Man beats the odds and improves after being diagnosed with Alzheimer's

Carol Roach By Carol Roach, 25th Oct 2015 | Follow this author | RSS Feed
Posted in Wikinut>Health>Mind & Spirit>Alzheimer's & Memory

This article reports about a success story of a man with Alzheimer's who had electrical brain stimulation.

Alzheimer’s is a progressive degenerative disease

We are told that Alzheimer’s is a progressive degenerative disease, translated into layperson’s terms; it is a disease that gets worse overtime. However, Is Robert Linton an exception to this rule or is he the hope for the future; Montrealers who have loved ones with Alzheimer’s including myself want to know.

He beat the odds

Six years ago Robert Linton was diagnosed with Alzheimer’s and today he is happy and feeling much better than he did back them. Why is that? Mr. Linton is one of only six people worldwide who has gone through electrical stimulation of the brain, a new technique to return cerebral functioning to Alzheimer’s patients.

This man is 66-years-old and still drives his car and his memory is great! Linton can even complete crossword puzzles. Most Montrealers of this age who have Alzheimer’s for this long would be in nursing homes by now, but this man beat the odds.

This experimental research is a Canadian breakthrough. The procedure is quite simple; no opening up the skull by major surgery, all the surgeon does is plant electrodes in the brain which turns on by a battery that acts like a pacemaker.

Results of the experimental procedure

Results of the experimental procedure

It is important to note that the Linton was the exception to the rule; three of the six patients had their mental functions decline when tested after two years suggesting this would have been the normal prognosis anyway. The other two remained the same. Linton is the wonder boy. The doctors still maintain that if Linton improved as he did their new procedure was worth the effort. Linton certainly won’t complain, he says it is easier to recall things since the procedure.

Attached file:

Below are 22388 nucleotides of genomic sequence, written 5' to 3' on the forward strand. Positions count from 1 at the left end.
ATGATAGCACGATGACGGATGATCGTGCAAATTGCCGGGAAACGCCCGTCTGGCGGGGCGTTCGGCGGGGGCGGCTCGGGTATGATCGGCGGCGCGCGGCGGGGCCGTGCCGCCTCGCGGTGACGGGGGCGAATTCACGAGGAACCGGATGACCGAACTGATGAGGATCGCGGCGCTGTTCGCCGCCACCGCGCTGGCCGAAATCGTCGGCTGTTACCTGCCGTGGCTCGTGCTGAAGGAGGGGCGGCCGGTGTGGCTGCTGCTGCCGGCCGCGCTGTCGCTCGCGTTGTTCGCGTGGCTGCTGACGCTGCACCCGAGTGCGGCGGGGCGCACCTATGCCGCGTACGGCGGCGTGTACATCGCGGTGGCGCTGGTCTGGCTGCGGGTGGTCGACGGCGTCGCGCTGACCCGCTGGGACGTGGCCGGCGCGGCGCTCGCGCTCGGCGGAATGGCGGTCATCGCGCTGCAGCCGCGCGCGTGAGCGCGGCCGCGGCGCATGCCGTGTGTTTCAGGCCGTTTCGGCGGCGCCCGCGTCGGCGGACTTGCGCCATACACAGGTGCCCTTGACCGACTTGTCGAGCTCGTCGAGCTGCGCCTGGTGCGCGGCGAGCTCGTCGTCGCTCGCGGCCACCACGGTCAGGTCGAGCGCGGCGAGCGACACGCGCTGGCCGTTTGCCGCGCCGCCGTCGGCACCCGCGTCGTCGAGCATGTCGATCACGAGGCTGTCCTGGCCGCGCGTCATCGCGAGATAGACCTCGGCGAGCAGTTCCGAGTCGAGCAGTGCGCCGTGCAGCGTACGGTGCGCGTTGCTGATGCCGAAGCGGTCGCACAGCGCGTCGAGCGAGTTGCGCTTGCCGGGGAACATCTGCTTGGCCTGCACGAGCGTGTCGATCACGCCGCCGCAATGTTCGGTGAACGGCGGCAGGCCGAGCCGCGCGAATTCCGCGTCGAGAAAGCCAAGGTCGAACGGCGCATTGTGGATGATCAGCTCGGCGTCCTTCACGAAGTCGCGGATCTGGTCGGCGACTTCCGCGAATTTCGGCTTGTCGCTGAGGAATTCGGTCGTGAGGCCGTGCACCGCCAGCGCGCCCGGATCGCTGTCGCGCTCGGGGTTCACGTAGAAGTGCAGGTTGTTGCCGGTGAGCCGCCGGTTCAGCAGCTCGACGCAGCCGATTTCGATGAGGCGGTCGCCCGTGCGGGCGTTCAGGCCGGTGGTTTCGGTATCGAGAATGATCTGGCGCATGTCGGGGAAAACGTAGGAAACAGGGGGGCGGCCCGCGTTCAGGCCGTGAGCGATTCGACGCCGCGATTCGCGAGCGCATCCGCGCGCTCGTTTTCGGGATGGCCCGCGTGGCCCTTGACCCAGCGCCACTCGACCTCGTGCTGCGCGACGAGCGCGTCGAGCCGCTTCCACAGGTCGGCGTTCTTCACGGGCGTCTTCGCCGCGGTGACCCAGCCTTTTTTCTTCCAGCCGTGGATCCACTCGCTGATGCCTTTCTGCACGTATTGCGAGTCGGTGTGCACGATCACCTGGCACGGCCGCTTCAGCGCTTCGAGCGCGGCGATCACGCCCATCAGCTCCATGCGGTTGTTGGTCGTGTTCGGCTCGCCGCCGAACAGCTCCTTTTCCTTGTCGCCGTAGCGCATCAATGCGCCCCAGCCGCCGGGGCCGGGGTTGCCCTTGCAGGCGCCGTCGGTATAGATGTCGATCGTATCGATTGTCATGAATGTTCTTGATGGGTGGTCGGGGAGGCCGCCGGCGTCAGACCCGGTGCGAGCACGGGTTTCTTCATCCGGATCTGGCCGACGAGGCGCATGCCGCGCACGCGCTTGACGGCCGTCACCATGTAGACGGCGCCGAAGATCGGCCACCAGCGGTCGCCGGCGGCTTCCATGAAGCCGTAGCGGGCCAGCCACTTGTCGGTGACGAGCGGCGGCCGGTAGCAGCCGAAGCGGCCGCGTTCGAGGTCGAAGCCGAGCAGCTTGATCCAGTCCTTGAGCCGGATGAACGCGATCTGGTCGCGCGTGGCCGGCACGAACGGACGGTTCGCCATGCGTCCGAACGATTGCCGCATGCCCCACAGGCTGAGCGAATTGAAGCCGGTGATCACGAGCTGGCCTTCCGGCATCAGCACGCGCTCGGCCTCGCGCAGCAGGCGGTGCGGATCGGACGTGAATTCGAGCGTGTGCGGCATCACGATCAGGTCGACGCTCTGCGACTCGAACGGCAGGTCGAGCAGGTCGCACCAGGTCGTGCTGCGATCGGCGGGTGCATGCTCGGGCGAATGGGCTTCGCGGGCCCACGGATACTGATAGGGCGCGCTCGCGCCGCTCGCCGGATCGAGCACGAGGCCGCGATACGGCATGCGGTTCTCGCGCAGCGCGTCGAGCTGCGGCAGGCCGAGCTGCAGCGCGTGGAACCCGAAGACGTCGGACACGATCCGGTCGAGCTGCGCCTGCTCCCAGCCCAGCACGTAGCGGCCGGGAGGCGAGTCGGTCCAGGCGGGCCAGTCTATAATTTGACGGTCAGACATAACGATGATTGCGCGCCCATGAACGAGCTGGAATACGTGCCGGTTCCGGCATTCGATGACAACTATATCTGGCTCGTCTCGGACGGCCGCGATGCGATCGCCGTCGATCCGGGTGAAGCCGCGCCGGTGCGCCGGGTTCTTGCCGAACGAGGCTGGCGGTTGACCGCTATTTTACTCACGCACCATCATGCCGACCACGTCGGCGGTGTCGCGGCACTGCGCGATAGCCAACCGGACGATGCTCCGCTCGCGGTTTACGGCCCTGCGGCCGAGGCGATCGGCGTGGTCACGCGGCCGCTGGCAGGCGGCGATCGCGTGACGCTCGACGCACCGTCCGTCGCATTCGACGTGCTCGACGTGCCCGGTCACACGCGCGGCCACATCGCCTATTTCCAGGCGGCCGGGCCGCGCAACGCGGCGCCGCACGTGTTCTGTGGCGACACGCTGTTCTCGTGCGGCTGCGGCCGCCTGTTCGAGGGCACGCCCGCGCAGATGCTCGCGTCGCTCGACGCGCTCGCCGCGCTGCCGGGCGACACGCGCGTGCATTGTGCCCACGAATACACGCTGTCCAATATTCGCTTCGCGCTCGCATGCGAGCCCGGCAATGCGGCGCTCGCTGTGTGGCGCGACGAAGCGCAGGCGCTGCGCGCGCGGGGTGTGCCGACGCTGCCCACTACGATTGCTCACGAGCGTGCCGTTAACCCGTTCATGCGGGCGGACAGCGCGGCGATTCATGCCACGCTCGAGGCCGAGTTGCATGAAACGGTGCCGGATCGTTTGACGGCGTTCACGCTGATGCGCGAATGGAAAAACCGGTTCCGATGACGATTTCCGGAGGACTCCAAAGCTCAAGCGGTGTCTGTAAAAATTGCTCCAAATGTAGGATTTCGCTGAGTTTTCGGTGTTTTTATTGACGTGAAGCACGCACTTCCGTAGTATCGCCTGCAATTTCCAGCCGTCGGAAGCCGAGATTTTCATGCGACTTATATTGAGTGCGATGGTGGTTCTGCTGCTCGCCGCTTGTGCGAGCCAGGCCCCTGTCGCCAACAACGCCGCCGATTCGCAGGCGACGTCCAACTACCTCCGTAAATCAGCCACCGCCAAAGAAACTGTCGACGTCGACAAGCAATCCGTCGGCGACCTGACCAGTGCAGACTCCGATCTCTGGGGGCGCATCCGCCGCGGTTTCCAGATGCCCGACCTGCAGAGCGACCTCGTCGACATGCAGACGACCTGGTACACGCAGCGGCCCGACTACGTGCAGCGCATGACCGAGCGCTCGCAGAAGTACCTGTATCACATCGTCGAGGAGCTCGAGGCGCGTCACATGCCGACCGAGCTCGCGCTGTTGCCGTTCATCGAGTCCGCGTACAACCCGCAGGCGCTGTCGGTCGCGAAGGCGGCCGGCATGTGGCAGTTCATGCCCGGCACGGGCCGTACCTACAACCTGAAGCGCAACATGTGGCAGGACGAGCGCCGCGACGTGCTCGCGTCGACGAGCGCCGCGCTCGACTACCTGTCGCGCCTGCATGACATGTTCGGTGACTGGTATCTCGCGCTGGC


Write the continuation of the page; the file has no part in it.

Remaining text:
It is commonplace for the memory center of the brain to shrink over time in Alzheimer’s patients, but this did not happen in Linton’s case and that of another patient going through this procedure, their memory center actually grew.

This new procedure which was currently conducted in Toronto, Ontario, the neigbouring Province for Montrealers is still in the testing stages. However, Montrealers will have to wait a while before considering this option for treatment; the procedure is just going into the second phase of testing.

The researchers say that the procedure at this point will work with patients in the early stages of the disease before too much damage has been done to the brain.


Alzheimers, Alzheimers And Electrical Brain Stimulation, Alzheimers And Memory, Alzheimers Disease

Meet the author

author avatar Carol Roach
Retired therapist and author of two books, freelance writer, newsletter editor, and blogger. I write, health, mental health, women's issues, animal , celebrity, history, and SEO articles.

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author avatar brendamarie
25th Oct 2015 (#)

This gives me hope, because it sounds like it did work.

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author avatar Fern Mc Costigan
29th Oct 2015 (#)

Interesting post!

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